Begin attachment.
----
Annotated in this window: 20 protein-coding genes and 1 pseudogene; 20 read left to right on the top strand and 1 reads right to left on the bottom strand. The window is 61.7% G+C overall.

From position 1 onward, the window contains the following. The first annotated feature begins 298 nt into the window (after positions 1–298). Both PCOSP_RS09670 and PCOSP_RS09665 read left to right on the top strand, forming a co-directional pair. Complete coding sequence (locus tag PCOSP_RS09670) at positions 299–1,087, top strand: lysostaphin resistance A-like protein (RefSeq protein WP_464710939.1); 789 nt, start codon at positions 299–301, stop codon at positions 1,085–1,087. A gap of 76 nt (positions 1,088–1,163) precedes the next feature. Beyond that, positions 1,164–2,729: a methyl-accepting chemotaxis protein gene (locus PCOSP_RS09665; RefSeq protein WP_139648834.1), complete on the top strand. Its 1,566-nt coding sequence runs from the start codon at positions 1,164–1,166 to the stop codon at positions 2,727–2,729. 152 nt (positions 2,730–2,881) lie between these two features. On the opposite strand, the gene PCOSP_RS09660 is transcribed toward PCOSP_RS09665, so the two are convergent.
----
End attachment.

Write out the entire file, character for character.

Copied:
Annotated in this window: 20 protein-coding genes and 1 pseudogene; 20 read left to right on the top strand and 1 reads right to left on the bottom strand. The window is 61.7% G+C overall.

From position 1 onward, the window contains the following. The first annotated feature begins 298 nt into the window (after positions 1–298). Both PCOSP_RS09670 and PCOSP_RS09665 read left to right on the top strand, forming a co-directional pair. Complete coding sequence (locus tag PCOSP_RS09670) at positions 299–1,087, top strand: lysostaphin resistance A-like protein (RefSeq protein WP_464710939.1); 789 nt, start codon at positions 299–301, stop codon at positions 1,085–1,087. A gap of 76 nt (positions 1,088–1,163) precedes the next feature. Beyond that, positions 1,164–2,729: a methyl-accepting chemotaxis protein gene (locus PCOSP_RS09665; RefSeq protein WP_139648834.1), complete on the top strand. Its 1,566-nt coding sequence runs from the start codon at positions 1,164–1,166 to the stop codon at positions 2,727–2,729. 152 nt (positions 2,730–2,881) lie between these two features. On the opposite strand, the gene PCOSP_RS09660 is transcribed toward PCOSP_RS09665, so the two are convergent.